The only way to fully fix the microchip flaw would be a mass recall of almost every device on the planet
For years, computer experts have given us a baffling list of things we have to do to ensure our most precious data is kept safe: Use passwords with numbers and capital letters; no wait, use longer ones, and don’t forget to come up with different codes for each account. We’re now encouraged to use techniques such as two-factor authentication and fingerprint scanners to ward off hackers, and the companies we trust with our photos and messages go to even greater lengths, employing military-grade security and secrecy around the huge data centres where they are stored.
Last week, we learnt that all this is not enough. A critical flaw in billions of microchips that power everything from our mobile phones to corporate supercomputers has emerged, allowing hackers to gain access to private files when we do something as innocuous as visiting the wrong website. At first, it was believed that the bug covered merely computers using chips designed by American giant Intel and would be solved by a technical update; but it has since emerged that the problem is far more widespread, extending to the devices in our pockets, and not fixed as easily as hoped.
The hack, which takes advantage of the way microchips process instructions from computer programmes, affects computers that date back two decades. Even products made by Apple which is known for priding itself on security are vulnerable.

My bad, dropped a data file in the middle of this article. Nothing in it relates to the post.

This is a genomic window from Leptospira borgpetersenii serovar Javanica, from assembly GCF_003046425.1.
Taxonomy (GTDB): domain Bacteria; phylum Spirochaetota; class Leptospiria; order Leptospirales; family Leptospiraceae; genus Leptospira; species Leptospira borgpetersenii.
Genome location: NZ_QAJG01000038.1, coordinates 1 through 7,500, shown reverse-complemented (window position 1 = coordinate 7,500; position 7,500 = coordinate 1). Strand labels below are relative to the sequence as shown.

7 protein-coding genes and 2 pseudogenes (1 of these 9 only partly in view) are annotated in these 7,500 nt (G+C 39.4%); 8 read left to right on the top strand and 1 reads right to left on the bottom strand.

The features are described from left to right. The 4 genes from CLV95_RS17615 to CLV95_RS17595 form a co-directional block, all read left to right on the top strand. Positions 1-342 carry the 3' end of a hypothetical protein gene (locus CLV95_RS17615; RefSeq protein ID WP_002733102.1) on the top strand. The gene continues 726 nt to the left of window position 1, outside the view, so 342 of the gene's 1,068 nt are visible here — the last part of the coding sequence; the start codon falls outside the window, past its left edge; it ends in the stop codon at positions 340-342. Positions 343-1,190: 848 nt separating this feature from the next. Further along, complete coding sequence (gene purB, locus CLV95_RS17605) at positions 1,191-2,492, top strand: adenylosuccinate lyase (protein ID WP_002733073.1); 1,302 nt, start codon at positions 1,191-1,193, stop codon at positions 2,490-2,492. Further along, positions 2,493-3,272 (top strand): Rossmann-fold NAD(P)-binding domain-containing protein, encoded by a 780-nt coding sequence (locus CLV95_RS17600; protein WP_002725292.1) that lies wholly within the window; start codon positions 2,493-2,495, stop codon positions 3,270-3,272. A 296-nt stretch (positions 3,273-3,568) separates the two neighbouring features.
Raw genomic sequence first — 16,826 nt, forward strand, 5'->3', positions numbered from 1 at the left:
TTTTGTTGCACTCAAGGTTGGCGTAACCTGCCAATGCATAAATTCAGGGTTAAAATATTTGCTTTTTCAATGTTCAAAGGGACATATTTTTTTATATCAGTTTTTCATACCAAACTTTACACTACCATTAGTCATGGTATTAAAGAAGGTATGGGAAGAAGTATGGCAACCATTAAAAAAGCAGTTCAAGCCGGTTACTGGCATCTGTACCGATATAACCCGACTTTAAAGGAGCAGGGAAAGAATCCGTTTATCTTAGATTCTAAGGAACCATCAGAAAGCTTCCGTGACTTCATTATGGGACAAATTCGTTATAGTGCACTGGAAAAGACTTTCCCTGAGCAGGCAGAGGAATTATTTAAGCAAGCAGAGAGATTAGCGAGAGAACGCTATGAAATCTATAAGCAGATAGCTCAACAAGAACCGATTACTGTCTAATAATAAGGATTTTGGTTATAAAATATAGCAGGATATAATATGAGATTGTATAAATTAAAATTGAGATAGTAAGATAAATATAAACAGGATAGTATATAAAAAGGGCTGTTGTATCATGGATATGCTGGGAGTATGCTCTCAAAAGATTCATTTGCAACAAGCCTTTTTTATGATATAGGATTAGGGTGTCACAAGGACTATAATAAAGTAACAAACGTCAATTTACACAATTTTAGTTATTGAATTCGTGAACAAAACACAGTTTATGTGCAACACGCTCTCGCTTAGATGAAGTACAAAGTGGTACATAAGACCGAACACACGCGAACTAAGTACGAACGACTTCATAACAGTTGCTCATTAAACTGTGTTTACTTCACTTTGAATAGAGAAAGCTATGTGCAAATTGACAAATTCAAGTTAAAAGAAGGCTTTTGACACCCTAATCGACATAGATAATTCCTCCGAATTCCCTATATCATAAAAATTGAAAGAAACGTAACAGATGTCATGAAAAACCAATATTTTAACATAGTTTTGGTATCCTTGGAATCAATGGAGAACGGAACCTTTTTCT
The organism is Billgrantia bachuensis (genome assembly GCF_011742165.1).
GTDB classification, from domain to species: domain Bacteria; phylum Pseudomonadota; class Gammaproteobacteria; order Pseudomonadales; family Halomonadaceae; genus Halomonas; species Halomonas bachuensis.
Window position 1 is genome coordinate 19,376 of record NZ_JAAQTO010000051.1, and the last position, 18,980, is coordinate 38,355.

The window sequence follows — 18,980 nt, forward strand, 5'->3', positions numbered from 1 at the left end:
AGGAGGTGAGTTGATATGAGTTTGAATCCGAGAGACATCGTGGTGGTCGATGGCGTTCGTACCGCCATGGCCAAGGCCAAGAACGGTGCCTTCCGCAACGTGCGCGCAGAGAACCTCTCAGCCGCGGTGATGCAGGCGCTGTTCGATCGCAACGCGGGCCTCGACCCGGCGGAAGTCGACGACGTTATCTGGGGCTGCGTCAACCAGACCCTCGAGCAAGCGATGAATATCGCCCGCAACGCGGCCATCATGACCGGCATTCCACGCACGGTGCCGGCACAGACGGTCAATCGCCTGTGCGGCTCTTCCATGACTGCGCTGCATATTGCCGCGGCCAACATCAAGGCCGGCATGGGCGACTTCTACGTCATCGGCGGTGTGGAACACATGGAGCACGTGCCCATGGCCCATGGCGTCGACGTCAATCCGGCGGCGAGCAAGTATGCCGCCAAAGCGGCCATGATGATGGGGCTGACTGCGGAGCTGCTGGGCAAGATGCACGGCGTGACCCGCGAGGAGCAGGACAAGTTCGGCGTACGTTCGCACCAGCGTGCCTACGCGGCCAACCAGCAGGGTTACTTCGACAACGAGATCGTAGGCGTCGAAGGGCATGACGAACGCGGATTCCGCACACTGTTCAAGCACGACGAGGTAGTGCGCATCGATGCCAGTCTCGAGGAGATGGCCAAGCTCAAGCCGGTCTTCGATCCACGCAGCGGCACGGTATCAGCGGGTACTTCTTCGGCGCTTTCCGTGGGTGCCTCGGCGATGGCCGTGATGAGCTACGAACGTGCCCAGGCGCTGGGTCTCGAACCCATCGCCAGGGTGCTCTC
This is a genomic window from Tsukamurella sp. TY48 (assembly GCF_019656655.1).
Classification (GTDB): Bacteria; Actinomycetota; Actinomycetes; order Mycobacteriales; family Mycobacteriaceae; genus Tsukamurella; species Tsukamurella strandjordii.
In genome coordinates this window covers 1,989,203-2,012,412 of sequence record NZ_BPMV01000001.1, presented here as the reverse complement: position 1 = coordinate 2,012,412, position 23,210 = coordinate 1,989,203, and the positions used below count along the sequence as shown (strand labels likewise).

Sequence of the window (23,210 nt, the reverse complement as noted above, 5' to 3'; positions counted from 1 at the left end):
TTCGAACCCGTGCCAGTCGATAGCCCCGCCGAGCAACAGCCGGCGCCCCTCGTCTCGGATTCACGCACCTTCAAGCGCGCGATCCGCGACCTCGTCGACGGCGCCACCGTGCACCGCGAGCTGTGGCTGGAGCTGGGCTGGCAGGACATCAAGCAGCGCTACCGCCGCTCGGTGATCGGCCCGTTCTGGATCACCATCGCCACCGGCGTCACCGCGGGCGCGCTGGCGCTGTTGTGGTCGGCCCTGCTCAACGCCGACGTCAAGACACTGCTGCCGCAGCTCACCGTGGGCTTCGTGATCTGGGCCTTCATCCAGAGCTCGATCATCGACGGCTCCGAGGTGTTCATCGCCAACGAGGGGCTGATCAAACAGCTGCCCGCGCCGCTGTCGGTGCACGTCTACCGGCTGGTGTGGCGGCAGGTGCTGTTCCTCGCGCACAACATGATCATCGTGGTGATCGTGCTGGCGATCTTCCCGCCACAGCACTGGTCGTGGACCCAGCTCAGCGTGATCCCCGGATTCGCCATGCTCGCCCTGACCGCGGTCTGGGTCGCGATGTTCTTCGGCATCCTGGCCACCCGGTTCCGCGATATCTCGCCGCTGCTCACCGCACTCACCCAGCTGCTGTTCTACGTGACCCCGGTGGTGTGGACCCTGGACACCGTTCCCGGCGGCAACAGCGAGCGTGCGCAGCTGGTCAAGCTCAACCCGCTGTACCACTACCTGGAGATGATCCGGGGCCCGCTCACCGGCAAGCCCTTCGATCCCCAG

The fact that there are no known examples of cybercriminals exploiting the “Meltdown” and “Spectre” bugs is little consolation. As soon as the existence of the flaws emerged, hackers will have begun working on a way to exploit them. It is possible that such weapons have been in the works for months, since the bugs were first uncovered in June last year.
Although they have been kept under wraps by tight-knit security teams since then, selling this knowledge to the right bidder — a rogue state, for example — could be worth millions.
The last 12 months have seen major cyber attacks mounted with growing frequency, from the “WannaCry” outbreak launched from Pyongyang that crippled parts of the National Health Service in Britain last March, to the hack of Uber’s servers that stole the data of 57 million people. It may be only a matter of time until we see this flaw exploited.
The tech companies we entrust with increasing amounts of data are rushing to introduce software updates. Apple said some of the issues had already been patched, and it would come out with further updates in future.
But and this is the crucial point these solutions are mere sticking plasters. The startling, and unprecedented, thing about this bug is that there is almost no way to defend against it. By going to the core of our computers, it renders the defences we have come to trust passwords, anti-virus programmes, encryption useless. Follow all expert advice and you are still vulnerable. The only way to fully fix it would be a mass recall of almost every device on the planet.
The microchip companies that sacrificed security for speed are rightly suffering from this outbreak. But the lesson to take is this: The things we store on our computers, that we photograph on our phones or that we send to others, are all potentially compromised. No matter how much we keep up our guard, a digital paper trail exists somewhere, and it can be located with the right tools. It is a trade-off we may be willing to accept for all the benefits that digital technology brings us, but this latest security scare is a wake-up call. It should reset our understanding of what is safe, and more crucially, what is not.